Woody Allen clarifies 'sad' comment on Weinstein scandal

Harvey Weinstein loses another lawyer
Harvey Weinstein loses another lawyer

Woody Allen, who called the sexual assault and harassment allegations directed at Harvey Weinstein, "very sad for everybody involved" in a BBC interview over the weekend, is now clarifying his remarks.

"When I said I felt sad for Harvey Weinstein I thought it was clear the meaning was because he is a sad, sick man," Allen said in a statement obtained by CNN on Monday. "I was surprised it was treated differently. Lest there be any ambiguity, this statement clarifies my intention and feelings."

Weinstein is facing dozens of allegations that include sexual assault and rape.

Allen called the situation "tragic for the poor women that were involved, sad for Harvey that [his] life is so messed up" in an interview with BBC.

He told the outlet that he'd heard rumors about misconduct by Weinstein, which have swirled around the industry for decades, but he was not aware of the more serious accusations.

Weinstein, through a spokesperson, has "unequivocally" denied "any allegations of non-consensual sex."

Allen, who has faced his own separate sexual assault allegation from his adopted daughter, also said he hopes that women speaking up will lead to "some amelioration." But he added that he doesn't want it to lead to a "witch hunt atmosphere ... where every guy in an office who winks at a woman is suddenly having to call a lawyer to defend himself."

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"You do hear a million fanciful rumours all the time. And some turn out to be true and some -- many -- are just stories about this actress, or that actor," Allen said.

Allen's son, Ronan Farrow, played a major role in breaking the news about Weinstein's alleged behavior. In a bombshell story published in the New Yorker on October 10, Farrow documented three rape allegations against Weinstein, along with several other accusations of assault and harassment.

Weinstein has since been ousted from his company and been ejected from the Academy of Motion Picture Arts and Sciences and BAFTA, the British version of the Academy. He faces legal probes from authorities in London and New York.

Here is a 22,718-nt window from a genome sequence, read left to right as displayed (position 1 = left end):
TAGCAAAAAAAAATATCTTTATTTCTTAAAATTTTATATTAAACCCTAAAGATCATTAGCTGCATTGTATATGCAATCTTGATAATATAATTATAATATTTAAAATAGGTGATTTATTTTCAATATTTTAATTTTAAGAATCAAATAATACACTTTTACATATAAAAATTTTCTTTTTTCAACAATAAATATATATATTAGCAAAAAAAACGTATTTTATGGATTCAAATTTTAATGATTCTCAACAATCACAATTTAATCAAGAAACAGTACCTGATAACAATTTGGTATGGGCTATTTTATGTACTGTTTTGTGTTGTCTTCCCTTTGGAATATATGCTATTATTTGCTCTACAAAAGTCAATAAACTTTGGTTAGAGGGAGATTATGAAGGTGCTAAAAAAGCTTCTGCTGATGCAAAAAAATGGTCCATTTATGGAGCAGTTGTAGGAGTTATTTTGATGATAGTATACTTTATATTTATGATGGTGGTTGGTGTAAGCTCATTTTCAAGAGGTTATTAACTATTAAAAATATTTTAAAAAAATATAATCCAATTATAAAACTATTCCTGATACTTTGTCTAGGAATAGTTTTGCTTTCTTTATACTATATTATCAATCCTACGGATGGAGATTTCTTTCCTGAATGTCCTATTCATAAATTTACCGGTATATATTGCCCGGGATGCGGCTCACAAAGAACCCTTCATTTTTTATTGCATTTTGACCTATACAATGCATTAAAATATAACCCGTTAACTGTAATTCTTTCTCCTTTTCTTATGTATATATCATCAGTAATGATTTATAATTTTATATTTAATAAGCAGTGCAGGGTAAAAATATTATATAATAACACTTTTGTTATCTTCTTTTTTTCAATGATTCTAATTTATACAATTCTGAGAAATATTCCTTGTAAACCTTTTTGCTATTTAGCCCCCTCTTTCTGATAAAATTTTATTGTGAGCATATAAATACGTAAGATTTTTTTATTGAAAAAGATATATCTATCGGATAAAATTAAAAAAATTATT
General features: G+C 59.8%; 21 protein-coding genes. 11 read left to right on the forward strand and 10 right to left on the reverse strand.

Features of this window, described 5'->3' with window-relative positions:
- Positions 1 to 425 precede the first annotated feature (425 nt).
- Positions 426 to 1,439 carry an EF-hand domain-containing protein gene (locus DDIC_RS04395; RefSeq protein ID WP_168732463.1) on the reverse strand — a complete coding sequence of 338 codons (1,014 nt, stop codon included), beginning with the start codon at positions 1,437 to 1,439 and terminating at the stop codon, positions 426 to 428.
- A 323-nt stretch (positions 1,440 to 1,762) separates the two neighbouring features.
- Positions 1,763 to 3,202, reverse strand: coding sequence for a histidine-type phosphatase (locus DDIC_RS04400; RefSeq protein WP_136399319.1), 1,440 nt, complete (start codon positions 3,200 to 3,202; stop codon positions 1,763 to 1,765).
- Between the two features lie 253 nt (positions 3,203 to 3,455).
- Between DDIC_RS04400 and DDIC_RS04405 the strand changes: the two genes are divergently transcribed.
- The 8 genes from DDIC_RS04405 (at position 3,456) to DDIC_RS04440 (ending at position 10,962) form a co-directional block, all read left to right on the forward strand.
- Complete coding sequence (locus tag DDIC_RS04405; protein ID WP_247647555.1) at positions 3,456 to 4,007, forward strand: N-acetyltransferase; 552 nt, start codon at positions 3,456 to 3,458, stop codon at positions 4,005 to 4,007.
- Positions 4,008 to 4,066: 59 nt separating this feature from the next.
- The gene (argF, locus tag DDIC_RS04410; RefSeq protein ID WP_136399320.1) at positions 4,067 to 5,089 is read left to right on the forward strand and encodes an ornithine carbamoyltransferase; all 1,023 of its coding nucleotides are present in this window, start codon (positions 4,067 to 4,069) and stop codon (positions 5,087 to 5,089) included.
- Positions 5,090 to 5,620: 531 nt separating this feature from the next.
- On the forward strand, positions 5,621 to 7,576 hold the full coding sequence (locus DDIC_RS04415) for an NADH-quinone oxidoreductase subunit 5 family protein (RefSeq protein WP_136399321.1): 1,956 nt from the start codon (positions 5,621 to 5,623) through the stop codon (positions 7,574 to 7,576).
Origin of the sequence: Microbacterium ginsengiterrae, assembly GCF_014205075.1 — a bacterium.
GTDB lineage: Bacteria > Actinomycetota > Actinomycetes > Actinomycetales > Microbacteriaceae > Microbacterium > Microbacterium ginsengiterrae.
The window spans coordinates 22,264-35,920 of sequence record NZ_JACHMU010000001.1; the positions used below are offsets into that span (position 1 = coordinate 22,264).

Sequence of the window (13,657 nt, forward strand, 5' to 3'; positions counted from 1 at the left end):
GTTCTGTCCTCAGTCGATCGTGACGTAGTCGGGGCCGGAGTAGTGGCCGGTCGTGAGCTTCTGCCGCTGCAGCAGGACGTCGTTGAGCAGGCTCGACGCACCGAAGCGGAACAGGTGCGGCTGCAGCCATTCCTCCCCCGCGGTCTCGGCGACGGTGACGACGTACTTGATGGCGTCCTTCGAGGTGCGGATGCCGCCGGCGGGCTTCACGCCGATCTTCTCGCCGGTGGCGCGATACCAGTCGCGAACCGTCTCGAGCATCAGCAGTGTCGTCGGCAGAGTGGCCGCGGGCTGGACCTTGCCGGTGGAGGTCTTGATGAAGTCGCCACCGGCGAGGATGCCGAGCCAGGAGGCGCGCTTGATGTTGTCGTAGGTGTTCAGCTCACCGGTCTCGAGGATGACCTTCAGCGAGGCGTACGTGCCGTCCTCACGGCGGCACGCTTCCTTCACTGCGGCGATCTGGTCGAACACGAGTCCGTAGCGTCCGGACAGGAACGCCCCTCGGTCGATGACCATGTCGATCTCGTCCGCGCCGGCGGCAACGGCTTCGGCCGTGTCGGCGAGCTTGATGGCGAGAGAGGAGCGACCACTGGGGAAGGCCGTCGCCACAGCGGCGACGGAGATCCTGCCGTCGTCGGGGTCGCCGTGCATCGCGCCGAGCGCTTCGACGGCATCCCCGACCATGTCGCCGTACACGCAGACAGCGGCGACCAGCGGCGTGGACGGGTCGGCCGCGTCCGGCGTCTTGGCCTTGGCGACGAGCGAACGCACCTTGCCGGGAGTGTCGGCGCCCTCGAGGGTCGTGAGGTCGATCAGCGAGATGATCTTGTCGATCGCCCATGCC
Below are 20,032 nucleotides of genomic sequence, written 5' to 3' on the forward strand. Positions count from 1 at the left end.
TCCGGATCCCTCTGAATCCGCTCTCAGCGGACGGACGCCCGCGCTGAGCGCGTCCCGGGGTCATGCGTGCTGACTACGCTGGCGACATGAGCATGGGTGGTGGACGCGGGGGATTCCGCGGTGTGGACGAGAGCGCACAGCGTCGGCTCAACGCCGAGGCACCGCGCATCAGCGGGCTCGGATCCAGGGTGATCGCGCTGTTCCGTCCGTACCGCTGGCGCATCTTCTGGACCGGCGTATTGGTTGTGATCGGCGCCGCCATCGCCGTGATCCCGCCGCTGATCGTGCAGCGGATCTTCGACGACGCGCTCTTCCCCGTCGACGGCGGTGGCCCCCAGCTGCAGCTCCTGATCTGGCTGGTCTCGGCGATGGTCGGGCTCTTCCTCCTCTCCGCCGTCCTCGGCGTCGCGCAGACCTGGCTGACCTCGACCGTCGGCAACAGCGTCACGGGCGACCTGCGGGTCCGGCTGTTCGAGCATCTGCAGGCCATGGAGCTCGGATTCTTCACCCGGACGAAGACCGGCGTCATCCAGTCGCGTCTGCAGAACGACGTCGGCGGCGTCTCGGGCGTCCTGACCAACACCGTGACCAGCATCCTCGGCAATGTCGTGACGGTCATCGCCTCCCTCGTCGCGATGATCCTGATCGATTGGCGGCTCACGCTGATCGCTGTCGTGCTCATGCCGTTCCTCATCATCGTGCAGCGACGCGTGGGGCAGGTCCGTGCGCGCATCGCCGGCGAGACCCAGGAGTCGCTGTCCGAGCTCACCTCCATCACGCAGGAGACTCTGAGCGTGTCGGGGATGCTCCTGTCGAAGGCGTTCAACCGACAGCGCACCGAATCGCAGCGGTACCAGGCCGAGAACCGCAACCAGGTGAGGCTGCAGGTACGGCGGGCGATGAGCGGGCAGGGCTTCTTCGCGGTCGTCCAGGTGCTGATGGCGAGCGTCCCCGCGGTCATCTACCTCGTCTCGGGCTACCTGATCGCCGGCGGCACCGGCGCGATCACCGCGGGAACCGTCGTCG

Farrow was outspoken in the wake of the assault allegations against his father.

He publicly supported his sister, Allen's adopted daughter Dylan Farrow, when she wrote an open letter in 2014 alleging sexual abuse by Allen. At the time, Allen, through a spokesperson, called the letter "untrue and disgraceful."

The statement also said that back when the allegations were first surfaced, in the early '90s as Allen was splitting up with actress Mia Farrow, "a thorough investigation was conducted by court appointed independent experts. The experts concluded there was no credible evidence of molestation; that Dylan Farrow had an inability to distinguish between fantasy and reality; and that Dylan Farrow had likely been coached by her mother Mia Farrow. No charges were ever filed."

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Two years after Dylan's letter was published, Ronan published his own open letter in The Hollywood Reporter. It criticized how the press handles accusations against powerful men and chronicled his own struggles in dealing with the publicity surrounding his father's alleged abuse.

Weinstein -- through his companies Miramax and The Weinstein Co. -- has been involved with several of Allen's projects.

They include 2008's "Vicky Christina Barcelona" and 1995's "Mighty Aphrodite." The latter film is at the root of one harassment allegation against Weinstein that was surfaced in Ronan Farrow's New Yorker story.

That accusation was lodged by Mira Sorvino, who co-starred with Allen in "Mighty Aphrodite" and won an Oscar for her role.

More than a week after the first accusations against Weinstein were published by the New York Times, women continue to come forward with additional stories.

--This story has been updated with Allen's statement. CNN's Brian Stelter contributed to this report.


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